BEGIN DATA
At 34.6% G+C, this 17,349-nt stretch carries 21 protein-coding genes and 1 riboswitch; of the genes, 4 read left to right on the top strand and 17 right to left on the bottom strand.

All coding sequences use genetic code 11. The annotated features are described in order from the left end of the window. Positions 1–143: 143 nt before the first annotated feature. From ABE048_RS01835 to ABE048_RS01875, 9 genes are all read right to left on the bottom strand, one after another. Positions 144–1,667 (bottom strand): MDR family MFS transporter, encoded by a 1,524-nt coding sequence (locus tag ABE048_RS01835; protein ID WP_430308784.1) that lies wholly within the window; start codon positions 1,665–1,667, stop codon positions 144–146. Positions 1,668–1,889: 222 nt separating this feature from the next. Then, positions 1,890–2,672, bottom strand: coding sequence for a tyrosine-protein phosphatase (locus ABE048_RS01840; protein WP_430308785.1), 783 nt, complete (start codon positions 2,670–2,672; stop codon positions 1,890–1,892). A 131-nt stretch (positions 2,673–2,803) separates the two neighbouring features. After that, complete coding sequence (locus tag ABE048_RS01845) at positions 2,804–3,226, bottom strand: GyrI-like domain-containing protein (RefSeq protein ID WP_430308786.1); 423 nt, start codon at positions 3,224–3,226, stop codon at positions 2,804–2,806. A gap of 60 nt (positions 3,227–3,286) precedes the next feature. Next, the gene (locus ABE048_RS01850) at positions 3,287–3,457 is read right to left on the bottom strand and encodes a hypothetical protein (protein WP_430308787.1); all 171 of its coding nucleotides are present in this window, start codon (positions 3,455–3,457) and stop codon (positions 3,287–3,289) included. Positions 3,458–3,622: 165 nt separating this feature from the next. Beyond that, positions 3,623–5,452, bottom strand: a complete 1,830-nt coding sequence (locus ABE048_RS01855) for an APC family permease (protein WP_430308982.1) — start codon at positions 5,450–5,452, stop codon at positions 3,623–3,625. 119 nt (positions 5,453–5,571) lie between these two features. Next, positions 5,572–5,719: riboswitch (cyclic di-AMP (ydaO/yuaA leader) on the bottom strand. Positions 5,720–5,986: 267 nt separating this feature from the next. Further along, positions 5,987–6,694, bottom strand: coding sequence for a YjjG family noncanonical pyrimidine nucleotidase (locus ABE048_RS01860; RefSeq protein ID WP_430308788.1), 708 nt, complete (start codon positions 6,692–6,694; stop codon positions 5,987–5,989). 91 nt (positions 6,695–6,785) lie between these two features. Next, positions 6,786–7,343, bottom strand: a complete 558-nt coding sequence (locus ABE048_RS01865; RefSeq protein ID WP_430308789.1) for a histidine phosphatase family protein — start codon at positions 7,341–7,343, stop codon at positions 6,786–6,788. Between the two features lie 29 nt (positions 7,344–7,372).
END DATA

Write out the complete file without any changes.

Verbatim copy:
At 34.6% G+C, this 17,349-nt stretch carries 21 protein-coding genes and 1 riboswitch; of the genes, 4 read left to right on the top strand and 17 right to left on the bottom strand.

All coding sequences use genetic code 11. The annotated features are described in order from the left end of the window. Positions 1–143: 143 nt before the first annotated feature. From ABE048_RS01835 to ABE048_RS01875, 9 genes are all read right to left on the bottom strand, one after another. Positions 144–1,667 (bottom strand): MDR family MFS transporter, encoded by a 1,524-nt coding sequence (locus tag ABE048_RS01835; protein ID WP_430308784.1) that lies wholly within the window; start codon positions 1,665–1,667, stop codon positions 144–146. Positions 1,668–1,889: 222 nt separating this feature from the next. Then, positions 1,890–2,672, bottom strand: coding sequence for a tyrosine-protein phosphatase (locus ABE048_RS01840; protein WP_430308785.1), 783 nt, complete (start codon positions 2,670–2,672; stop codon positions 1,890–1,892). A 131-nt stretch (positions 2,673–2,803) separates the two neighbouring features. After that, complete coding sequence (locus tag ABE048_RS01845) at positions 2,804–3,226, bottom strand: GyrI-like domain-containing protein (RefSeq protein ID WP_430308786.1); 423 nt, start codon at positions 3,224–3,226, stop codon at positions 2,804–2,806. A gap of 60 nt (positions 3,227–3,286) precedes the next feature. Next, the gene (locus ABE048_RS01850) at positions 3,287–3,457 is read right to left on the bottom strand and encodes a hypothetical protein (protein WP_430308787.1); all 171 of its coding nucleotides are present in this window, start codon (positions 3,455–3,457) and stop codon (positions 3,287–3,289) included. Positions 3,458–3,622: 165 nt separating this feature from the next. Beyond that, positions 3,623–5,452, bottom strand: a complete 1,830-nt coding sequence (locus ABE048_RS01855) for an APC family permease (protein WP_430308982.1) — start codon at positions 5,450–5,452, stop codon at positions 3,623–3,625. 119 nt (positions 5,453–5,571) lie between these two features. Next, positions 5,572–5,719: riboswitch (cyclic di-AMP (ydaO/yuaA leader) on the bottom strand. Positions 5,720–5,986: 267 nt separating this feature from the next. Further along, positions 5,987–6,694, bottom strand: coding sequence for a YjjG family noncanonical pyrimidine nucleotidase (locus ABE048_RS01860; RefSeq protein ID WP_430308788.1), 708 nt, complete (start codon positions 6,692–6,694; stop codon positions 5,987–5,989). 91 nt (positions 6,695–6,785) lie between these two features. Next, positions 6,786–7,343, bottom strand: a complete 558-nt coding sequence (locus ABE048_RS01865; RefSeq protein ID WP_430308789.1) for a histidine phosphatase family protein — start codon at positions 7,341–7,343, stop codon at positions 6,786–6,788. Between the two features lie 29 nt (positions 7,344–7,372).